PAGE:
Now that the spoken Latinitas has become extinct the rules of the politus (polished) texts may give the appearance of an artificial language, but Latinitas was a form of sermo (spoken language) and as such retains a spontaneity. No authors are noted for the type of rigidity evidenced by stylized art, except possibly the repetitious abbreviations and stock phrases of inscriptions.
The style of language refers to repeatable features of speech that are somewhat less general than the fundamental characteristics of the language. The latter give it a unity allowing it to be referenced under a single name.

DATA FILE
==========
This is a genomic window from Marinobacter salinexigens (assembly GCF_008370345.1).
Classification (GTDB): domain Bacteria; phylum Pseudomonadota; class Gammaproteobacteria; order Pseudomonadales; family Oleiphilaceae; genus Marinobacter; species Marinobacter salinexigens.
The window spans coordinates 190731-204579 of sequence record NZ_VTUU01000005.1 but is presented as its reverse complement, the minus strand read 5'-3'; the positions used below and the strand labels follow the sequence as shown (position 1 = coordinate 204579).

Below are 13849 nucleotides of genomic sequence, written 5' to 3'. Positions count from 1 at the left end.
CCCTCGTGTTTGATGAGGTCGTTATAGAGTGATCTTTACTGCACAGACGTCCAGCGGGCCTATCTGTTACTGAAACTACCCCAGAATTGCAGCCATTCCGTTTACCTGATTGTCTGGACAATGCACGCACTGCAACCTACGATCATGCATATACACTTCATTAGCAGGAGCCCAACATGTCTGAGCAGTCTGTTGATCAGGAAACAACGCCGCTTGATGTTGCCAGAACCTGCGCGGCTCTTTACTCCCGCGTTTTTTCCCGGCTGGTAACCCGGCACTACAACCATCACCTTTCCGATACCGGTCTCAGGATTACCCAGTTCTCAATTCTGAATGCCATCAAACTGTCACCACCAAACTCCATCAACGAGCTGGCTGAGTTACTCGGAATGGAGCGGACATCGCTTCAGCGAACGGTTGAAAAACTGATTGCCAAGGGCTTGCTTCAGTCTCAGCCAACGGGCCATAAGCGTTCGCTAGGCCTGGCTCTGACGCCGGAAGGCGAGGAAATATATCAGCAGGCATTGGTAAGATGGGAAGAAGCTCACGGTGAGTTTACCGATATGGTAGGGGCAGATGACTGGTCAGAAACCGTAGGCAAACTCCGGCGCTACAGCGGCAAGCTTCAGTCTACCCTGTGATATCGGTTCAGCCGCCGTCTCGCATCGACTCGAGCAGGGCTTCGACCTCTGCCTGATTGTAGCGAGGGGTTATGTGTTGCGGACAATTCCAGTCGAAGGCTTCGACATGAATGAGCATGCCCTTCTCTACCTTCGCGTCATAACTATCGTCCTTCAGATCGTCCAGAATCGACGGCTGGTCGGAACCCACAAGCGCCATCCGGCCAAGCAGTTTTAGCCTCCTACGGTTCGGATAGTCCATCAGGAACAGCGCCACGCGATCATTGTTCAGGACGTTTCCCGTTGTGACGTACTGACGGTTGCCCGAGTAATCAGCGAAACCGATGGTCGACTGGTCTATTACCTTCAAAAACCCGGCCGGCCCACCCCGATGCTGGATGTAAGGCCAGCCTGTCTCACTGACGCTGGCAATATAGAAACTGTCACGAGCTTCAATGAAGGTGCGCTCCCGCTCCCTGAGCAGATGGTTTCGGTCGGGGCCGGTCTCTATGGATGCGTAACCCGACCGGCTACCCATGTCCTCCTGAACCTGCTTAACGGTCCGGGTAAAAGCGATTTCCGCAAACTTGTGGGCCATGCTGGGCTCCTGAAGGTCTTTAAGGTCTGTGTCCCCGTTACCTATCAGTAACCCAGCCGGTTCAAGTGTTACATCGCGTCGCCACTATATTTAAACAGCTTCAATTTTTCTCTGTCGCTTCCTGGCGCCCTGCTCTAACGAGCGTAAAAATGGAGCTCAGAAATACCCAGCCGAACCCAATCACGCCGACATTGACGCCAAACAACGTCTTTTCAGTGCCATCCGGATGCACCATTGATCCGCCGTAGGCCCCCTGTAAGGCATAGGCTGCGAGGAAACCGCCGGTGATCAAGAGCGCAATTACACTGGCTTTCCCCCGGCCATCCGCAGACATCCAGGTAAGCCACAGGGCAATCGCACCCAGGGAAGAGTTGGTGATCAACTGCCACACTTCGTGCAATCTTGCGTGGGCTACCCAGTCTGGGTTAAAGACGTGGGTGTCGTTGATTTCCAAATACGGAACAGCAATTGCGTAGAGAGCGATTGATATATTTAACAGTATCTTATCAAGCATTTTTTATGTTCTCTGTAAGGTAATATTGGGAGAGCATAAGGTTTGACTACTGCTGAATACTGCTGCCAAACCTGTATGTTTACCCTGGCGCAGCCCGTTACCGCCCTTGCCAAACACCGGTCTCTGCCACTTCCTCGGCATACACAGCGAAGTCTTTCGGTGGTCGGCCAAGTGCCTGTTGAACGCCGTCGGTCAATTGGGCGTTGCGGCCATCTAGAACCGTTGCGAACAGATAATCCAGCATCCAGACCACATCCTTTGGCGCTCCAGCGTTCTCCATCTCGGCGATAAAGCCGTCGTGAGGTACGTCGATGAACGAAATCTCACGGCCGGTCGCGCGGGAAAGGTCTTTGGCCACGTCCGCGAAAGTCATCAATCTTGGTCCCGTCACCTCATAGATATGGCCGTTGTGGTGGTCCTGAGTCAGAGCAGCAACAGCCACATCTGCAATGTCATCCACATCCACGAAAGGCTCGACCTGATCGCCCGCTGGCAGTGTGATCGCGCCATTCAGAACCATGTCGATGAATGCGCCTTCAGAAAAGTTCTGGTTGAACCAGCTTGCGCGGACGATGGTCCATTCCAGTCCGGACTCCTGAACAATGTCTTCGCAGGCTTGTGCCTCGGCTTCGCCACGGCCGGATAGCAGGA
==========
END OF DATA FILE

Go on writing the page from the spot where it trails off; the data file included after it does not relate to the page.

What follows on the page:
Thus Old Latin, Classical Latin, Vulgar Latin, etc., are not considered different languages, but are all referenced under the name of Latin. This is an ancient practice continued by moderns rather than a philological innovation of recent times.
That Latin had case endings is a fundamental feature of the language. Whether a given form of speech prefers to use prepositions such as ad, ex, de for “to”, “from” and “of” rather than simple case endings is a matter of style.
Latin has a large number of styles with each and every author having a style, which typically allows his prose or poetry to be identified by experienced Latinists. The problem of comparative literature has been to group styles finding similarities by period, in which case one may speak of Old Latin, Silver Latin, Late Latin as styles or a phase of styles.